The gospel is not predicated on love. The whole thing is predicated on the idea of eternal damnation. After all, what need is there of salvation if not for hell? What Christians want you to do is enter into an emotionally abusive relationship where you are continually brought low and humbled before a narcissistic sadist. Christians masochistically feel relief when they give in. Consider the cycle of domestic violence and then consider a Christian’s relationship with their god. The similitude is fascinating is it not?

If a Christian attempts to convince you that you’re going to burn in hell just remember that they are in an emotionally abusive relationship. Do not get drawn into it.




Jesus Was a Republican?A Christmas Commentary

The county Republican political party posted a clip from A Charlie Brown’s Christmas on Facebook. Specifically it was the scene where an exacerbated Charlie asks “Doesn’t anybody know what Christmas is all about!?” Linus steps forward, drops his blankie, and pronounces the biblical account of Jesus’ birth.

And in the same region there were shepherds out in the field, keeping watch over their flock by night.  And an angel of the Lord appeared to them, and the glory of the Lord shone around them, and they were filled with great fear.  And the angel said to them, ‘Fear not, for behold, I bring you good news of great joy that will be for all the people. For unto you is born this day in the city of David a Savior, who is Christ the Lord. And this will be a sign for you: you will find a baby wrapped in swaddling cloths and lying in a manger.’ And suddenly there was with the angel a multitude of the heavenly host praising God and saying, ‘Glory to God in the highest, and on earth peace among those with whom he is pleased!'” (Luke 2:8-14)

I am looking forward to the day that we finally put this myth to bed and lay it alongside the likes of Zeus and Thor. Until we’re willing to sheath the sword of Jesus (Matthew 10:34) and until we are no longer willing to embrace beliefs created in the infancy of civilization, our politics and our humanity will continue to suffer. This idea was promulgated by people who did not understand the world in which they lived. If that’s the case, I ask myself how can we expect it to create a better future by embracing it in our politics?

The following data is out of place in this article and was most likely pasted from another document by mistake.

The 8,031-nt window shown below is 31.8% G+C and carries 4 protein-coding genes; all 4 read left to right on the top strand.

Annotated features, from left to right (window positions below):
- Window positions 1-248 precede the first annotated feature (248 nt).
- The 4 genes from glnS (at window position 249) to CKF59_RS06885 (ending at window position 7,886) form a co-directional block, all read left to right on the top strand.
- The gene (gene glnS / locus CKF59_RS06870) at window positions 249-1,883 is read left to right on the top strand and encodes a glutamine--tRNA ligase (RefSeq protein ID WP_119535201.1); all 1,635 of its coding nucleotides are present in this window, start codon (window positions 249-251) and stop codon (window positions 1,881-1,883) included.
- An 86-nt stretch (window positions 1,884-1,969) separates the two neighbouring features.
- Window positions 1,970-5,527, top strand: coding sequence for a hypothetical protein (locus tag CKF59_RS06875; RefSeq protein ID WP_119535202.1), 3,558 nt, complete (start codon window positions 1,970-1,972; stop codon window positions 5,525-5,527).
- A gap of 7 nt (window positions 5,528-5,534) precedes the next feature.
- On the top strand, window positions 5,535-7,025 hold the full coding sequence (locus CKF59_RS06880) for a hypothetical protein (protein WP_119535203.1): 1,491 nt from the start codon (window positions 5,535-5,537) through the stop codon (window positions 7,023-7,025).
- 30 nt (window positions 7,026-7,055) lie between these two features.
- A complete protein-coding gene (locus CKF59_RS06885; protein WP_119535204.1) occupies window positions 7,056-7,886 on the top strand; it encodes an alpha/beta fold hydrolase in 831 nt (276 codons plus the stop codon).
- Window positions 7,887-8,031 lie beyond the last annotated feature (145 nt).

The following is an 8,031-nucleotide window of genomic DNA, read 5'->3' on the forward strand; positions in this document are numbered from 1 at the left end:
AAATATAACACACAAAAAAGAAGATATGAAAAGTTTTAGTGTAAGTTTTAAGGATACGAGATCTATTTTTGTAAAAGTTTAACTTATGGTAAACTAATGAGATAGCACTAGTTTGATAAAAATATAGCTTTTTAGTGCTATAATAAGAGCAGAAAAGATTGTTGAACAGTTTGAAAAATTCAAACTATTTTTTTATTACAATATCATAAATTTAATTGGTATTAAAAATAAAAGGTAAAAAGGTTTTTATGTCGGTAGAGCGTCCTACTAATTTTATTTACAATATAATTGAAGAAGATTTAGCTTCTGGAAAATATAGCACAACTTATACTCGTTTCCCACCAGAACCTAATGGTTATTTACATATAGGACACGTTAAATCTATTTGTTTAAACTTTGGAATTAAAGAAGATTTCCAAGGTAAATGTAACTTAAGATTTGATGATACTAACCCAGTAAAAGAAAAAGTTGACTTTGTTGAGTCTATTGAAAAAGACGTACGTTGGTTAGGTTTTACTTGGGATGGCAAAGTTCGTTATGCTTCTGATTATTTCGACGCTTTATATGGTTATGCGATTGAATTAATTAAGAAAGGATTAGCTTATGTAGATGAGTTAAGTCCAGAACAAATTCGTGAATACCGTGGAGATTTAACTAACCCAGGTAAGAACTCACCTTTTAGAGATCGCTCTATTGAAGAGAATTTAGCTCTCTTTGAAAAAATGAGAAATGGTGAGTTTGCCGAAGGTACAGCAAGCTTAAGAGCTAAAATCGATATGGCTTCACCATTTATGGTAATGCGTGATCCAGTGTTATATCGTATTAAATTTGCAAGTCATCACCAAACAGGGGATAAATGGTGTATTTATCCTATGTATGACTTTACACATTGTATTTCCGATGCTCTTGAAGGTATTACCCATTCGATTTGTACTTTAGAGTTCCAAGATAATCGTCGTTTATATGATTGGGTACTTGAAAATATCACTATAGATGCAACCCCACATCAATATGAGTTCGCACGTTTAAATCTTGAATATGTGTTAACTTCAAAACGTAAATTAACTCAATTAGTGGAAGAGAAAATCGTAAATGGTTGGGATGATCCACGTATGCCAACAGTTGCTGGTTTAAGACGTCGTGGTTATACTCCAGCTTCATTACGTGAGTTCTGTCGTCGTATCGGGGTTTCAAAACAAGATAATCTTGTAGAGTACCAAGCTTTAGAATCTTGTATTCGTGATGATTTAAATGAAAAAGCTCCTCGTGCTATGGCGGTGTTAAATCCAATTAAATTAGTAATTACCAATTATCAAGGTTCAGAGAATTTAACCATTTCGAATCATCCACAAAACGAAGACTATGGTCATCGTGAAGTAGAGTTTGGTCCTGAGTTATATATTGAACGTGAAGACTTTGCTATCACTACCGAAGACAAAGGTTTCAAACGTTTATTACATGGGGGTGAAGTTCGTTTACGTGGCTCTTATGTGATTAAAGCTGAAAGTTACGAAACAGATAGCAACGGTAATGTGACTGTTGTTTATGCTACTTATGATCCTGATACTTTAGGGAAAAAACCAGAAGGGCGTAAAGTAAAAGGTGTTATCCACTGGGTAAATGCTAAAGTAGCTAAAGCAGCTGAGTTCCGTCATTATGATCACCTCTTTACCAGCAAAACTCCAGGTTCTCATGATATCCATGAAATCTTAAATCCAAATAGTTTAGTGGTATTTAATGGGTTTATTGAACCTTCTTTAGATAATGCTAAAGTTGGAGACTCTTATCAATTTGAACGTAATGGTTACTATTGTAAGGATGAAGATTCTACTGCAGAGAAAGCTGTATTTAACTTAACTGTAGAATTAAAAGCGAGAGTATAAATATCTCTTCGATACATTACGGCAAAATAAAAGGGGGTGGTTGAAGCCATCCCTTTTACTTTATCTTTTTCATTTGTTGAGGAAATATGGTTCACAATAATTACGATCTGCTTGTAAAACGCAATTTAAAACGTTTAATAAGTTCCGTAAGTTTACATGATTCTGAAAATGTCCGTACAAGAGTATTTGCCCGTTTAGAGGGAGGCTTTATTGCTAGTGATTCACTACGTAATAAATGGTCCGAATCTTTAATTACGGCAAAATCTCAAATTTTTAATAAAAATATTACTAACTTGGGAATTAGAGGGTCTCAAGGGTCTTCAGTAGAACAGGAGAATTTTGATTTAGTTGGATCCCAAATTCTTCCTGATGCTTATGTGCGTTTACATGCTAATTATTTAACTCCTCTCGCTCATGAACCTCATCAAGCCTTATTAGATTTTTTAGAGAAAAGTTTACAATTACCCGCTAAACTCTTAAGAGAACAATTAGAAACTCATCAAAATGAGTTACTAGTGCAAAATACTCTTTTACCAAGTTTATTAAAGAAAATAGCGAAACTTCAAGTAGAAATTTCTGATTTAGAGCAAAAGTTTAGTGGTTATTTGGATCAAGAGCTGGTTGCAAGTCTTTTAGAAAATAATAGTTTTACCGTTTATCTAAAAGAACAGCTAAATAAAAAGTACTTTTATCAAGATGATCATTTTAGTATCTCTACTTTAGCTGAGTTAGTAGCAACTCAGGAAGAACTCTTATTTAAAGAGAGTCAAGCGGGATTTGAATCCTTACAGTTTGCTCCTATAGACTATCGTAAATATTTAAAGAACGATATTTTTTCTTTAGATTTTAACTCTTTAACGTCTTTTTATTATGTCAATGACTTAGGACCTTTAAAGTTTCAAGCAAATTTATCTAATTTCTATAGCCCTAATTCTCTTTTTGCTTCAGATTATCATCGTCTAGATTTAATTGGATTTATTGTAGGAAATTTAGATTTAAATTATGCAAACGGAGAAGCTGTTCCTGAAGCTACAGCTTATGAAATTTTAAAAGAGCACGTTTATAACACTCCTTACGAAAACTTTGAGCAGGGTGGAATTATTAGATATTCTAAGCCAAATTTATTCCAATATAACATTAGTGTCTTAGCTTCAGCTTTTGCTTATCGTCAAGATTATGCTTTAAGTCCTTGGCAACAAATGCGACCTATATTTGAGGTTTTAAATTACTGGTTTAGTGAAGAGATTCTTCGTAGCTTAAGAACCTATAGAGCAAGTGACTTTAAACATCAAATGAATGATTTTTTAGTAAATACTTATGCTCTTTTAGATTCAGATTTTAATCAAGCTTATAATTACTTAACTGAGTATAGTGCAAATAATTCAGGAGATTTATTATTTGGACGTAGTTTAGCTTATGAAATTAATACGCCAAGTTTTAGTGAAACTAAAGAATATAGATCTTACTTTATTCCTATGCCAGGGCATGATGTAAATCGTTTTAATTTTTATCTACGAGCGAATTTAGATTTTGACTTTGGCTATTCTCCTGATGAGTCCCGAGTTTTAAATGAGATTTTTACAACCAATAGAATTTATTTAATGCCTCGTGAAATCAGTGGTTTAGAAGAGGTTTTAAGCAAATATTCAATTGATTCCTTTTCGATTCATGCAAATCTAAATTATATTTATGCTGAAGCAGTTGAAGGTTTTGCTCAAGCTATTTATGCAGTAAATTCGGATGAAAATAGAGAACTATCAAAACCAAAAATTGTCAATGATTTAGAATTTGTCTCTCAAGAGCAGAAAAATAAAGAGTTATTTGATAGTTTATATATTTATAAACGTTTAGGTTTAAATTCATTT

It’s either time to grow up or we remain like Linus, a fearful boy who sucks his thumb and carries around his blankie.

Reflections: Putting Away Childish Things


Sometimes, late at night, I find myself sitting in the sanctuary of St. Martin of Tours. The church is dark and back lit by candles. There is a faint odor of incense hanging in the air. A stray parishioner may be found in the chapel praying the rosary. Sitting a few rows back from the altar, I usually take a few moments to contemplate my surroundings. To the right and left of the altar on which the priest consecrates the bread and wine lay the bones of two Roman martyrs who were executed for their faith under the rule of Emperor Diocletian. It is a serene and surreal place considering the bustling modern metropolis outside.

You cannot sit inside there and not think about the meaning of life and whether faith in God should have a role in it. What of these martyrs, so sure of their belief, that they would be put to death for it? Was Jesus really God and was he truly sacrificed on the cross, resurrected, and raised from the dead thereby conquering sin and death? Does the priest when, through the divine miracle of transubstantiation, transform bread and wine into body and blood? “Take this, all of you, this is my body which will be given up for you…” “Take this, all of you, and drink from it. This is the cup of my blood, the blood of the new and everlasting covenant…”

I used to believe that the meaning of life was to worship God and to enjoy Him forever. Now I take the advice of the Apostle Paul seriously when he admonished his audience to “put away childish things” (1 Corinthians 13:11). The late Christopher Hitchens is right to say, “The person who is certain, and who claims divine warrant for his certainty, belongs now to the infancy of our species” [1]. We no longer live in the age of the aforementioned martyrs. The bread and wine do not actually transform into anything and remain actual bread and wine. The atmosphere of St. Martin’s is about right. To believe these things requires one to venture back to a time long before humanity was able to understand the basics of the universe and world they lived in. The faithful might not see it that way, but it is what they are doing by embracing Christianity. Despite this, I enjoy going there even if my presence is blasphemous.


[1] Hitchens, Christopher. God is not great: how religion poisons everything. Atlantic Books, 2017.